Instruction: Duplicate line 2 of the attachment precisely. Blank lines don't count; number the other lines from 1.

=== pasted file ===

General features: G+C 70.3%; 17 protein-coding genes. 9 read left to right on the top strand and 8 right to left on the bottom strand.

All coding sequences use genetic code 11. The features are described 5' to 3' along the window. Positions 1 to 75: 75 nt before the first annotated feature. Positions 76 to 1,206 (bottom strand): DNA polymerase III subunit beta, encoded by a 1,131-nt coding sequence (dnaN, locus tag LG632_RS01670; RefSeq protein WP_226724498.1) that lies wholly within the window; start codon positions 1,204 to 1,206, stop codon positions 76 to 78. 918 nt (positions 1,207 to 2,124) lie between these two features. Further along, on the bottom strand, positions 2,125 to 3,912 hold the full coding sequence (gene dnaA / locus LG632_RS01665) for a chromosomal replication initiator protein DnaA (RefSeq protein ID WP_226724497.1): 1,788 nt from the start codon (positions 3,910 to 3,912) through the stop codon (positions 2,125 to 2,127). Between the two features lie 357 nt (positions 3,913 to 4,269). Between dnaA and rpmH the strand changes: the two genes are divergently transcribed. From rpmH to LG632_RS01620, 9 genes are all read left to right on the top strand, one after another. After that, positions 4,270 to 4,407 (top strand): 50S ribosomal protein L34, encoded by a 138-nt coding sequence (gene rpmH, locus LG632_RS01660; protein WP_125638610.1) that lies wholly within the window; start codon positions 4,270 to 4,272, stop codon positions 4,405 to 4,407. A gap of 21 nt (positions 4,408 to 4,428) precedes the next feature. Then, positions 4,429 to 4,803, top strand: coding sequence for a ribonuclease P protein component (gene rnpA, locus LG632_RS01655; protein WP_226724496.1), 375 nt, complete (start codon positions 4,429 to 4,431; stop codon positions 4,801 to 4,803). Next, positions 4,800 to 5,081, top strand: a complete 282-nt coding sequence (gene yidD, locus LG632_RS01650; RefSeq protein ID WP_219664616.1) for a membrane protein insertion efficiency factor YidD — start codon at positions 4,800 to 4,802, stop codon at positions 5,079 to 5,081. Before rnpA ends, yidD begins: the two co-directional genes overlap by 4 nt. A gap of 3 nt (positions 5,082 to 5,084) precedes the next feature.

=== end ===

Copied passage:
All coding sequences use genetic code 11. The features are described 5' to 3' along the window. Positions 1 to 75: 75 nt before the first annotated feature. Positions 76 to 1,206 (bottom strand): DNA polymerase III subunit beta, encoded by a 1,131-nt coding sequence (dnaN, locus tag LG632_RS01670; RefSeq protein WP_226724498.1) that lies wholly within the window; start codon positions 1,204 to 1,206, stop codon positions 76 to 78. 918 nt (positions 1,207 to 2,124) lie between these two features. Further along, on the bottom strand, positions 2,125 to 3,912 hold the full coding sequence (gene dnaA / locus LG632_RS01665) for a chromosomal replication initiator protein DnaA (RefSeq protein ID WP_226724497.1): 1,788 nt from the start codon (positions 3,910 to 3,912) through the stop codon (positions 2,125 to 2,127). Between the two features lie 357 nt (positions 3,913 to 4,269). Between dnaA and rpmH the strand changes: the two genes are divergently transcribed. From rpmH to LG632_RS01620, 9 genes are all read left to right on the top strand, one after another. After that, positions 4,270 to 4,407 (top strand): 50S ribosomal protein L34, encoded by a 138-nt coding sequence (gene rpmH, locus LG632_RS01660; protein WP_125638610.1) that lies wholly within the window; start codon positions 4,270 to 4,272, stop codon positions 4,405 to 4,407. A gap of 21 nt (positions 4,408 to 4,428) precedes the next feature. Then, positions 4,429 to 4,803, top strand: coding sequence for a ribonuclease P protein component (gene rnpA, locus LG632_RS01655; protein WP_226724496.1), 375 nt, complete (start codon positions 4,429 to 4,431; stop codon positions 4,801 to 4,803). Next, positions 4,800 to 5,081, top strand: a complete 282-nt coding sequence (gene yidD, locus LG632_RS01650; RefSeq protein ID WP_219664616.1) for a membrane protein insertion efficiency factor YidD — start codon at positions 4,800 to 4,802, stop codon at positions 5,079 to 5,081. Before rnpA ends, yidD begins: the two co-directional genes overlap by 4 nt. A gap of 3 nt (positions 5,082 to 5,084) precedes the next feature.